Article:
Claims of supernatural events are just that. Claims. Presenting them as fact without evidence is just plain wrong. For others to believe those claims they have to be given as testimony. While technically testimony is a form of evidence, it is only acceptable as evidence if it comes from a credible, unbiased, and corroborated source. I have yet to encounter any testimony to a supernatural event that meets that criteria. In my opinion all of the philosophical and scholarly work based on such testimony is suspect no matter how well argued.
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Re: Religion: The Deuce

Postby duckshirt » Thu Jul 16, 2009 8:35 pm UTC

What makes you assume all testimonies in the Bible were biased? Many of the testimonies of Jesus were from people you'd expect to be biased against him, if anything. Half of the new testament was written by a guy in a pretty high position who hated and terrorized followers of Christ who, reluctantly at first, gave up that life.
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Re: Religion: The Deuce

Postby MoghLiechty2 » Thu Jul 16, 2009 9:45 pm UTC

JBJ wrote:No, that's not what I was implying. What I meant was that a when a religious institution is faced with contradicting issues it makes a decision to settle on a specific stance. The holding of ecumenical councils supports this point. I'm not saying their decisions were arbitrary as I'm sure strong arguments were made for various sides of each issue discussed. But faced with a choice of supernatural explanation A or supernatural explanation B, the choice is still going to be a supernatural explanation.

Yes, and the choice is either going to be justifiable or unjustifiable. Examination of the evidence is what will determine this. Remember, I still agree with you that the "evidence" is not strong enough to be compelling enough to always choose the supernatural explanation. Indeed, the existence of apostates proves this to be the case, but the fact that the church continues on is not evidence of only choosing supernatural explanations. Also, I'm a non-demoninational-esque Protestant, so doctrines and ecumenical councils don't mean a lot to me. If there is a contradiction on a certain issue, I'll recognize the possibility for both sides, then continue to ignore it as I go back to focusing on what's really important.

Regarding the link, I tried to read it objectively, I really did. But the "question" regarding the invention of miracle stories is so clearly sockpuppetry. Biased article is biased.

This does not constitute an argument. You have no idea whether the question is sockpuppetry. The question at the beginning of the article could just have easily been hostile, and the lengthy, fairly scholarly response (biased or unbiased) would have been the same. Find me an unbiased article that explains why choosing the possibility of any of the natural explanations for the Biblical miracle stories is preferable to choosing a supernatural explanation, and I'll concede the point.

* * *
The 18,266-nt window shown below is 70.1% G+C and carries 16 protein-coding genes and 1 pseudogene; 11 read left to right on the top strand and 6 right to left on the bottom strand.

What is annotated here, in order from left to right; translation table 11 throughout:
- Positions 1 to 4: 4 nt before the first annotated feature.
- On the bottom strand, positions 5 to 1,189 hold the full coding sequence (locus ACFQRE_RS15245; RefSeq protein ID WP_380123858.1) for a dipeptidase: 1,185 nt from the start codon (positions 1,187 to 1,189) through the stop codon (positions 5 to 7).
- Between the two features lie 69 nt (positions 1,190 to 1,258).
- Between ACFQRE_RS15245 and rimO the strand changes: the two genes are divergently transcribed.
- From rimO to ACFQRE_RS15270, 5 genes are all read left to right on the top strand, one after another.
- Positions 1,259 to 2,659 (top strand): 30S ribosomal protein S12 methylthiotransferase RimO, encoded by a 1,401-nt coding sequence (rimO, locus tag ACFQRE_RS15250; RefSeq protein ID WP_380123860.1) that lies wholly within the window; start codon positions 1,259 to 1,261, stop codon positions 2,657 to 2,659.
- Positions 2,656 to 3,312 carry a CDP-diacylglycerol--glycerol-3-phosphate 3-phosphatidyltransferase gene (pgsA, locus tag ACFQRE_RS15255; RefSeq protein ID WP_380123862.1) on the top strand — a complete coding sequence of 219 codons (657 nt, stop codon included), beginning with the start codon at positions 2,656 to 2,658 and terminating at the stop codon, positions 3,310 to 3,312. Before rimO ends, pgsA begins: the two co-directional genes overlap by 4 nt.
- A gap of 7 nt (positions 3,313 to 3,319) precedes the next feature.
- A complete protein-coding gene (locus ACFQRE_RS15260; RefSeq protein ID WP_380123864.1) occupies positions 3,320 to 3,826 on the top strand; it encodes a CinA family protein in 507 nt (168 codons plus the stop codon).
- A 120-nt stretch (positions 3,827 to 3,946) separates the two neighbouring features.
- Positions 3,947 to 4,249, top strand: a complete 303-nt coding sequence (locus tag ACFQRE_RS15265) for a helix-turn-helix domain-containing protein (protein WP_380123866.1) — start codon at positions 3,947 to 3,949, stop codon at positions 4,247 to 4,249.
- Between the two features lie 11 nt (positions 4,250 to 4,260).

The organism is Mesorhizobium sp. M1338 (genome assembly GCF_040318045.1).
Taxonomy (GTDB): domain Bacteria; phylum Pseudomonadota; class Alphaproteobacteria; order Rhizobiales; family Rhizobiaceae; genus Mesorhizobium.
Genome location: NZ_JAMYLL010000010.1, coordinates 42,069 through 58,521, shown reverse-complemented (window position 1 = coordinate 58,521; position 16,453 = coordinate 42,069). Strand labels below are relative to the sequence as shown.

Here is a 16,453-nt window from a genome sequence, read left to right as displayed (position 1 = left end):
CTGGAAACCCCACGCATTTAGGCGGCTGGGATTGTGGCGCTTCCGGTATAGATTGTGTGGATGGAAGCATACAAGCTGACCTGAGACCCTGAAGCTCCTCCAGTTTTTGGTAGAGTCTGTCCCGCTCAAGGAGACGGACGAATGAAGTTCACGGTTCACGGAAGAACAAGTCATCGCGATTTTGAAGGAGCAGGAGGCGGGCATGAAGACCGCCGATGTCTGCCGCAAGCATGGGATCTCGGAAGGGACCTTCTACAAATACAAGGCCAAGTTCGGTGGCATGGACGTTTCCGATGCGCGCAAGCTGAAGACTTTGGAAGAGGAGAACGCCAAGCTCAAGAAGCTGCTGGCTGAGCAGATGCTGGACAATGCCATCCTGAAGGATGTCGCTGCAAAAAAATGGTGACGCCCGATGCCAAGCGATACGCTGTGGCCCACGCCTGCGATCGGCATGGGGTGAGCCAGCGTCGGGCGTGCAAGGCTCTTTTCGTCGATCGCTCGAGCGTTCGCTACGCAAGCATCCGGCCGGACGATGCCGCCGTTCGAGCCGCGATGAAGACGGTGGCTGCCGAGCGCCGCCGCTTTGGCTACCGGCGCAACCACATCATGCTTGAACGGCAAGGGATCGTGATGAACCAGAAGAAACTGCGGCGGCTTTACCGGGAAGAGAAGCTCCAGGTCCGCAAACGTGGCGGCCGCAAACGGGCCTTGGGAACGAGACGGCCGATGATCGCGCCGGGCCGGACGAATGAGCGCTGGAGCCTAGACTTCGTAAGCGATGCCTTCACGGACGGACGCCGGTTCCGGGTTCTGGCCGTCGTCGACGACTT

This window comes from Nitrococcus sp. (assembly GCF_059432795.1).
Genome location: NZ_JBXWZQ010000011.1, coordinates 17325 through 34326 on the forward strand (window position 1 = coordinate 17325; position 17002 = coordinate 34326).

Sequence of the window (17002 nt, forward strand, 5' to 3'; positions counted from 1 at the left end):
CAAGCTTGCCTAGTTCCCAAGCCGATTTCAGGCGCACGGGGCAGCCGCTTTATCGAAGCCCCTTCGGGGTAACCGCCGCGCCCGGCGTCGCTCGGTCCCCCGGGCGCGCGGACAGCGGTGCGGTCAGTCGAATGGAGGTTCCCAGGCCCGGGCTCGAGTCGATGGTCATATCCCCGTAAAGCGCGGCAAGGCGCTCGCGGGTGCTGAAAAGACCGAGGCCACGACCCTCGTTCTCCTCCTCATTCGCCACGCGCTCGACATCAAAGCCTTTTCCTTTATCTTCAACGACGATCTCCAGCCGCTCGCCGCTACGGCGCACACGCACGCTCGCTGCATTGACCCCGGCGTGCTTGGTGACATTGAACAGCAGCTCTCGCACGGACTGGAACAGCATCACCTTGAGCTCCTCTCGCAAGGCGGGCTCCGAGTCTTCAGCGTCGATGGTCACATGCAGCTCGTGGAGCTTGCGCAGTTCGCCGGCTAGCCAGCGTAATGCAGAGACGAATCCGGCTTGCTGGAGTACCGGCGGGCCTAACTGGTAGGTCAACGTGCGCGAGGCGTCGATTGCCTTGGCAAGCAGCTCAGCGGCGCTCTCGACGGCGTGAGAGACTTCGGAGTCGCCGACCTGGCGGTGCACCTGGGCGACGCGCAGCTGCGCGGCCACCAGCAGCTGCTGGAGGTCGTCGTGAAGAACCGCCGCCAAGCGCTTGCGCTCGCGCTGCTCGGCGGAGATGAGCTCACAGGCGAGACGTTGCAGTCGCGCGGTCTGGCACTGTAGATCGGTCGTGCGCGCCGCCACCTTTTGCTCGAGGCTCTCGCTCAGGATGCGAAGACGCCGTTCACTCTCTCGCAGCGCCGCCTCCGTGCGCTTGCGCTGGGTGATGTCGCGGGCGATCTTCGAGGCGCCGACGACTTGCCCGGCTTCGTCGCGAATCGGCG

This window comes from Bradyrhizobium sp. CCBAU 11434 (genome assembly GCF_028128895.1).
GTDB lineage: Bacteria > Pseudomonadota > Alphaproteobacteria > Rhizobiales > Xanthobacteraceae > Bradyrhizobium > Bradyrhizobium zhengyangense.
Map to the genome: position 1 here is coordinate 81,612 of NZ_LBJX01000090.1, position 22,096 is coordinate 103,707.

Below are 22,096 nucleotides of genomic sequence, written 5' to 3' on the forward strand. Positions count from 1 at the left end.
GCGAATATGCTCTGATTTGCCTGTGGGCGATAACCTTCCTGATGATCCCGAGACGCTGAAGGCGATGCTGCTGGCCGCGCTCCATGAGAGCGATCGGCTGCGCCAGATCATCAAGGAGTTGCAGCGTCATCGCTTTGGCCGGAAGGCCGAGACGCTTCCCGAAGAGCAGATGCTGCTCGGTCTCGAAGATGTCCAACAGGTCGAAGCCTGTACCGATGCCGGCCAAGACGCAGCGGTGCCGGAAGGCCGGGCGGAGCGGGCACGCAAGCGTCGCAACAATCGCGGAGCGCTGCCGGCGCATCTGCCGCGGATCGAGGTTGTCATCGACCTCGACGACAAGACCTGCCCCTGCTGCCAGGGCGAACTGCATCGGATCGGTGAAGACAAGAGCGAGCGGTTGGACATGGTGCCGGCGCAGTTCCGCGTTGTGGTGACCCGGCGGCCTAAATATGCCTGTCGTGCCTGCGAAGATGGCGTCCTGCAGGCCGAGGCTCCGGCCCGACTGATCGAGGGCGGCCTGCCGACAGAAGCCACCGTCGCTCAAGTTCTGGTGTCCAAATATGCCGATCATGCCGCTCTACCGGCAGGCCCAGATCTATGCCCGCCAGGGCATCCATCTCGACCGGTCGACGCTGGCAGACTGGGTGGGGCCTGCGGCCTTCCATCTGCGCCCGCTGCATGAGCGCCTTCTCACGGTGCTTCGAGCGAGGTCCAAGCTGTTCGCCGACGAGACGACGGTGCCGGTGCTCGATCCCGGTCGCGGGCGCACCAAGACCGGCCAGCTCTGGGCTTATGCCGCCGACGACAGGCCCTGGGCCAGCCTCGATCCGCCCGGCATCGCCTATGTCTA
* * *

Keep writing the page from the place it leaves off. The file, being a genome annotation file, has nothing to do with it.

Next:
I have yet to encounter any testimony to a supernatural event that meets that criteria. In my opinion all of the philosophical and scholarly work based on such testimony is suspect no matter how well argued.
Absolutely. While I'm also skeptical of historical proofs of my religion, I recognize that possibly there may be merit to the arguments, and recognize that such arguments have led many to the faith rather than from it.

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Re: Religion: The Deuce

Postby JBJ » Fri Jul 17, 2009 1:30 am UTC

duckshirt wrote:What makes you assume all testimonies in the Bible were biased? Many of the testimonies of Jesus were from people you'd expect to be biased against him, if anything. Half of the new testament was written by a guy in a pretty high position who hated and terrorized followers of Christ who, reluctantly at first, gave up that life.

Not always biased, sometimes uncorroborated. But if you want to talk about Paul, then I'm going to go with biased. Yes, he was a Pharisee who converted to Christianity which makes for a great story. However, I never read anything into his account that it was a reluctant conversion. By all accounts the whole blindness thing made him choose pretty quickly.

First I've got to point out the glaring contradiction with Paul's revelation.
Acts 9:7 "And the men which journeyed with him stood speechless, hearing a voice, but seeing no man."
Acts 22:9 "My companions saw the light, but they did not understand the voice of him who was speaking to me."

So did they see and not hear, or hear and not see? Moving past the contradiction, what happened to his companions? Did they convert, or were they among the Jews who later conspired against him? Either way his traveling buddies supposedly witnessed a supernatural event and nothing else was said about it? Were they around when he was cured of his blindness by Ananias? Totally missed an opportunity for some additional corroboration.